Ms. Tatiana Kastoueva-Jean has delivered a detailed presentation on the current crisis in the Ukraine and its actual and future, possible international implications. Ms. Kastoueva has described the crisis as the most serious geopolitical confrontation at least since the end of the Cold War, highlighting that the Russian leadership’s self-perception is one which sees the future of Russia as one of the three future superpowers alongside the US and China. However, Moscow is in reality self-isolated as it fears the US as much as China’s dynamism. Russia is in this particular instance rejecting the post-Cold War European settlement, thus showing the resilience of its essentially nineteenth century (geo-)political culture. The situation is having important consequences for Russia itself, as the confrontation is costly, and alongside with the tightening of Putin’s autocratic power, is leading to a halt of any modernisation process. Indeed, it appears that Moscow’s leadership has abandoned the goal of increasing the living standards of the Russian population in order to pursue geopolitical objectives. Another point of Ms. Kastoueva’s presentation focused on the Ukraine’s transition away from a post-Soviet political system, which is now assuming more Western traits, albeit Kiev’s situation remains uncertain and very precarious (de-Sovietisation). Finally, concerns have been expressed over the high probability of fighting being resumed in the Donbass region. Ms. Kostoueva is pessimistic about an early resolution of the conflict, which may last for very long time, even years. The implications for Europe are many, including a re-formulation of the European approach vis-à-vis Russia, and the restructuring of the European military instruments for the purpose of self-defence.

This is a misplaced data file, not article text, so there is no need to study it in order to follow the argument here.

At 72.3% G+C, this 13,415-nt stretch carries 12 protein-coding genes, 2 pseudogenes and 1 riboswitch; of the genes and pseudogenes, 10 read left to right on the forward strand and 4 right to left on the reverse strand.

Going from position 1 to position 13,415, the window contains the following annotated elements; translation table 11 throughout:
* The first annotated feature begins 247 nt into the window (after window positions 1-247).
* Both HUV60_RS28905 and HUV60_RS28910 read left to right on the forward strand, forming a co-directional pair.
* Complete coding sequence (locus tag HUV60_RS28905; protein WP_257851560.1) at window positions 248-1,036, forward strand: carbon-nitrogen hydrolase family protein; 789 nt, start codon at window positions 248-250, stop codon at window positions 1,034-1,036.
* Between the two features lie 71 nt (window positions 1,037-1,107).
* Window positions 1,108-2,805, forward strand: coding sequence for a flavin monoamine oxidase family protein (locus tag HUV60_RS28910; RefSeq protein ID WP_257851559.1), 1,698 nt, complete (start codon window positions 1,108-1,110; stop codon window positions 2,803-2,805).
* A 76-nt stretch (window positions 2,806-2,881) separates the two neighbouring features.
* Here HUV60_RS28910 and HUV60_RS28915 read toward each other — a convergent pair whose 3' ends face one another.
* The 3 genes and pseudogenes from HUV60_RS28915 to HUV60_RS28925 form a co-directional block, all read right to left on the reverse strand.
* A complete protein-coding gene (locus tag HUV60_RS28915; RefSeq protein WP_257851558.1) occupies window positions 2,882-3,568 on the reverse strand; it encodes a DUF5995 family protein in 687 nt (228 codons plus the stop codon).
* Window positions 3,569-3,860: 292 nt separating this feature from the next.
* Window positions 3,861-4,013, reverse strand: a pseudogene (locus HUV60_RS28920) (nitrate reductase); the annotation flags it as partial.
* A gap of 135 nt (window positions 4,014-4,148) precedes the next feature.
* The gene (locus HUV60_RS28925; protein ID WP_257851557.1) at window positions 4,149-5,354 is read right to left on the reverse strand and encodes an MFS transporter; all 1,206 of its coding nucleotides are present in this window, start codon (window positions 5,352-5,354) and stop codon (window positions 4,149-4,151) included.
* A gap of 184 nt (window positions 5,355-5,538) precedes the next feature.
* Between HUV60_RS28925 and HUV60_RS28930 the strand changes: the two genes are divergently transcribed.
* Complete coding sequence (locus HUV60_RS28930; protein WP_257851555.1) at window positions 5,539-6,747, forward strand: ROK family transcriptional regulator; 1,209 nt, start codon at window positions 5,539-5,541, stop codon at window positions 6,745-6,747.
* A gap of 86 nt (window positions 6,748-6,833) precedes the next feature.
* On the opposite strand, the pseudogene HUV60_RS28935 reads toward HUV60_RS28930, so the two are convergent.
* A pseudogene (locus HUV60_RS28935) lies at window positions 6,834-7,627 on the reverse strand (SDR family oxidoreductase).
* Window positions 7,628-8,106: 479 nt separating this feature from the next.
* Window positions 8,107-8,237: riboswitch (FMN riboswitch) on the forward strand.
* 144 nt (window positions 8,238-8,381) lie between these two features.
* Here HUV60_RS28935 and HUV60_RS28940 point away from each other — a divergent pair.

The ensuing discussion saw a broad agreement about the overall gravity of the crisis and the probable long-lasting struggle around the Ukraine’s separatists regions. On the other hand, the IFRI representatives expressed the view that Russia finds itself in complete isolation, which is not completely in line with the widespread belief (in East Asia) that Russia and China have been considerably strengthening their collaboration.